Councils fail test on health service delivery

Hadrod Mkandawire

Twenty-six out of 28 districts in Malawi are not doing well on drug requisition, which is one of the healthcare service delivery performance indicators.

This is according to a Local Authority Performance Assessment (Lapa) report for the 2020-21 financial year released on April 11 2022.

The report shows that Karonga and Nkhata Bay were the only districts that forwarded medical supplies’ requisitions to Central Medical Stores Trust (CMST) before the 10th of each month at least in 10 out of the 12 months in the year under assessment.


The assessment found that only seven percent of Local Government authorities forwarded medical supplies’ requisitions to CMST in time while the rest of the districts scored lowly as they did not meet this requirement.

“Comparatively, only one district (Nsanje) met this requirement,” the report reads.

According to the report, the majority of councils attributed failure to meet the indicator in question to delays in requisition approval processes and poor internet connectivity, coupled with regular downtime.


Mulanje District Commissioner Stallichi Mwambiwa, for example, lamented challenges with the data consolidation system, citing lack of personnel as a contributing factor.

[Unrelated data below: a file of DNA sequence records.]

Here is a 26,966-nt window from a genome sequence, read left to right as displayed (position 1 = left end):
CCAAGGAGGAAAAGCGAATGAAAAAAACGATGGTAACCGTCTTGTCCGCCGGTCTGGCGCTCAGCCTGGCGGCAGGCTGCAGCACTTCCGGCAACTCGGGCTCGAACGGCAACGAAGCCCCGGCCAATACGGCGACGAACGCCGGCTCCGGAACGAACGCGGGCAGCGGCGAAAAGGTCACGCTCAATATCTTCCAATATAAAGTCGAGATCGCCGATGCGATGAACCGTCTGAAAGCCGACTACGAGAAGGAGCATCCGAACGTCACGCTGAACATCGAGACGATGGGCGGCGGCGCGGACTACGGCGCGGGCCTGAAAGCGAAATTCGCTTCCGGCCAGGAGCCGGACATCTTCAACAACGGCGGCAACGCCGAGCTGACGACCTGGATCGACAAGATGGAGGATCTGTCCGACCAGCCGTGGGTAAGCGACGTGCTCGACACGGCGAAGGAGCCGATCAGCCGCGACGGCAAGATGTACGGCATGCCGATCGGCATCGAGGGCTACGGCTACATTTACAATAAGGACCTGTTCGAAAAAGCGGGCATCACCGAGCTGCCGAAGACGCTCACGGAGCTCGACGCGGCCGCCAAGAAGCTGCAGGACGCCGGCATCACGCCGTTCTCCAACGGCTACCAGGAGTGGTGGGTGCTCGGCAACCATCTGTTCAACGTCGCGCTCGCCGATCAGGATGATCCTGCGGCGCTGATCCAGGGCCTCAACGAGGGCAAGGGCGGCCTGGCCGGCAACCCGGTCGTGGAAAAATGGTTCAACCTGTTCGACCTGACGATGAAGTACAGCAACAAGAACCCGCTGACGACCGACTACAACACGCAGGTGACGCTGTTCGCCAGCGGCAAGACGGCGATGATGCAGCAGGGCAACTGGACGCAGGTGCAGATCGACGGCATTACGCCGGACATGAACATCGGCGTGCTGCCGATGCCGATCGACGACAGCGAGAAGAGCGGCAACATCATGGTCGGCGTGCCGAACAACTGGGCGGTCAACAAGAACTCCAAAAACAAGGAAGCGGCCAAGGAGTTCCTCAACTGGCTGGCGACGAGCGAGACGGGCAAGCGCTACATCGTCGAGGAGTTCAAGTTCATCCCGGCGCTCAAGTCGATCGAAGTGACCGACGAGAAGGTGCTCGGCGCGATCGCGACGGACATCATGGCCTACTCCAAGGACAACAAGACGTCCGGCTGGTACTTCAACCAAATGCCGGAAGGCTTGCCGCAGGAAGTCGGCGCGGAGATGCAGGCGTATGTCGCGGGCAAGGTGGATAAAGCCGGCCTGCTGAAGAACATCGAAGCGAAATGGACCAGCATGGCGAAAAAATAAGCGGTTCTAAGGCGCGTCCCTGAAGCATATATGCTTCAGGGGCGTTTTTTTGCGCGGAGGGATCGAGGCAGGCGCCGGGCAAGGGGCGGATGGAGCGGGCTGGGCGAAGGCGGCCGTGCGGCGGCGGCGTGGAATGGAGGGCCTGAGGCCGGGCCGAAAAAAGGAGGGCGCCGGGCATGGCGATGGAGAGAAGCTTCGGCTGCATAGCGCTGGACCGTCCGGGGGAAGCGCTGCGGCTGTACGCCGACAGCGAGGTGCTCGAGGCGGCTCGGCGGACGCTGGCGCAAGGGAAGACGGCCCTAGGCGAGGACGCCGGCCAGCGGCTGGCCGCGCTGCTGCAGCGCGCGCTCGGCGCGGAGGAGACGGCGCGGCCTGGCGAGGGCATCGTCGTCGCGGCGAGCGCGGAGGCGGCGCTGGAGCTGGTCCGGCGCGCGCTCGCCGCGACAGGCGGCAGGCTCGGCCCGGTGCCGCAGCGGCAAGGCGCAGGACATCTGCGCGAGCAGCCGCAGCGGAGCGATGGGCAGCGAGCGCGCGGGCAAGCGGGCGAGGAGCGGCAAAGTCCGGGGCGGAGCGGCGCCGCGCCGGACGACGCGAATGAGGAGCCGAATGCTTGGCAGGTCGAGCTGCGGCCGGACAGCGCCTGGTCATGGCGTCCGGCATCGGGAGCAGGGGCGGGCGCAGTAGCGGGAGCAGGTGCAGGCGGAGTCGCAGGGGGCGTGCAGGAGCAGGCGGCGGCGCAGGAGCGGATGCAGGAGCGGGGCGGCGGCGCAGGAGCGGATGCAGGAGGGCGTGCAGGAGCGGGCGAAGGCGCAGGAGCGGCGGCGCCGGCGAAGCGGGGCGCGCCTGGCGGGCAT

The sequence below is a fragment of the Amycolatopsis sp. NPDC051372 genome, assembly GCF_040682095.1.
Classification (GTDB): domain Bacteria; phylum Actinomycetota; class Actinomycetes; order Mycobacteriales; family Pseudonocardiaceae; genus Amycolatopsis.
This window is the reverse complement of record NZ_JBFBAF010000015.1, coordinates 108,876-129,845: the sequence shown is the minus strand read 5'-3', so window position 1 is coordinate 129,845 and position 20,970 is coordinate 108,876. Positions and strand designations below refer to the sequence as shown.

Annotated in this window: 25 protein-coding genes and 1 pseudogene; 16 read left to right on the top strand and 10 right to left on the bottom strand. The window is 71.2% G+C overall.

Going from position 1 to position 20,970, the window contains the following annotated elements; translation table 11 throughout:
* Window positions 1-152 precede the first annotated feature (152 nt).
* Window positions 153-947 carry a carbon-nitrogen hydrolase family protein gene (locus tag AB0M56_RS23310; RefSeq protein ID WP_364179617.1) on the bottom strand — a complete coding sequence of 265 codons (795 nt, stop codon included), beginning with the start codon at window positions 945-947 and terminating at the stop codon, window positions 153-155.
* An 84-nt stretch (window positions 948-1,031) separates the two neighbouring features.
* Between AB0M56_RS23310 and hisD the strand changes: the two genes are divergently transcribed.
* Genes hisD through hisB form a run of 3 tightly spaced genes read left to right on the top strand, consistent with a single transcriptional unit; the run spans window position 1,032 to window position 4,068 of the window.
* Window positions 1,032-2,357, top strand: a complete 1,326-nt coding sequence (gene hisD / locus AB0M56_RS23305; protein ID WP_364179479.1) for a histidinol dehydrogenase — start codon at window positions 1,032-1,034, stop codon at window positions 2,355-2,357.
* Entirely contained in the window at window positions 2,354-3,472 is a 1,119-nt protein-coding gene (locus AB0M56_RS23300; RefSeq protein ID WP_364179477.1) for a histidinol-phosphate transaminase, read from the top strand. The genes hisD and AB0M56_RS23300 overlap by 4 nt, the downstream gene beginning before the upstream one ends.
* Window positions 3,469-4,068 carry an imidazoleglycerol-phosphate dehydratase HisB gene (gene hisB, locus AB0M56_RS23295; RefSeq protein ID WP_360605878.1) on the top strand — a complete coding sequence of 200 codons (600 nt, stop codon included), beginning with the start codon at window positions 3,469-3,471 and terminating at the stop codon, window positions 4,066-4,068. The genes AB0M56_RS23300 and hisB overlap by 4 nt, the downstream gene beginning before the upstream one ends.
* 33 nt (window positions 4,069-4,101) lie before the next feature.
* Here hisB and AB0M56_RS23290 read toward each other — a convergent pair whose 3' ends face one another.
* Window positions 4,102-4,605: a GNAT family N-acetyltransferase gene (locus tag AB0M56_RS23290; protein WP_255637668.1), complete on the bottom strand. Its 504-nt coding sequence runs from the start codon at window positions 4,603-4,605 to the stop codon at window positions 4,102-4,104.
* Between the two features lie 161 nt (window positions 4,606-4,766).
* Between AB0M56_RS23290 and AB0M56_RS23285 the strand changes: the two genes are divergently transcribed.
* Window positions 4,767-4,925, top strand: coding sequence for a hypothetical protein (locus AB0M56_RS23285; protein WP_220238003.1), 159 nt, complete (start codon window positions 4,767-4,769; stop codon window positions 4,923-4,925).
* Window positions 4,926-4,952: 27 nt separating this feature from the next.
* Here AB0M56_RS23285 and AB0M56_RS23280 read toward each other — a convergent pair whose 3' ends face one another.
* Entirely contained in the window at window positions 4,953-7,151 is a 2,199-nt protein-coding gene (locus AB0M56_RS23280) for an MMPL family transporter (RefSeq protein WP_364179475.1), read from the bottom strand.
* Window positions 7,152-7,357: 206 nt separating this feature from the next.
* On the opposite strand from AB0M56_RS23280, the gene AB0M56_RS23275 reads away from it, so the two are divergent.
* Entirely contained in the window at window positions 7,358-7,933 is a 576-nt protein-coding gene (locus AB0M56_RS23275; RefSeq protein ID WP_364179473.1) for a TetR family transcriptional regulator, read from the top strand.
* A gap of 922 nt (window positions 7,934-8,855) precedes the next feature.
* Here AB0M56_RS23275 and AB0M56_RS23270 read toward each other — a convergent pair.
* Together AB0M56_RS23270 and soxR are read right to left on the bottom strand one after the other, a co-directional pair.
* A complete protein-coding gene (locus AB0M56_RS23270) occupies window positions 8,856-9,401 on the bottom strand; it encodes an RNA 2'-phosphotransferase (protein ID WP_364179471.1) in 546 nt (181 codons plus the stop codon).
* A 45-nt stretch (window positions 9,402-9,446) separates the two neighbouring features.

“Collecting balances of drug stocks has not been easy. In order for our requisitions to be reflective of what is on the ground, and remitting the same data, is a bit of a challenge. In the long term, we would like to see recruitment of specialised staff for the exercise,” he said.

Mwambiwa, however, said, within their means, they were enforcing measures so that those entrusted with the job could be complying with set deadlines.

Malawi Local Government Association Executive Director Hadrod Mkandawire faulted the assessment tool for the poor indicators, adding that there was a need to migrate from manual to digital requisition system.

“Some councils have up to 30 healthcare facilities under them; all these have to balance their stock cards for each item manually. As such, this takes about two to three days at a minimum to complete; then, a particular health facility has to manually write a report to submit to the local authority by road.

“So, already, with the prevailing [problem of] understaffing, it is a tall order to meet the deadlines,” Mkandawire said.

The assessment was commissioned by the National Local Government Finance Committee through the Governance to Enable Service Delivery Project.

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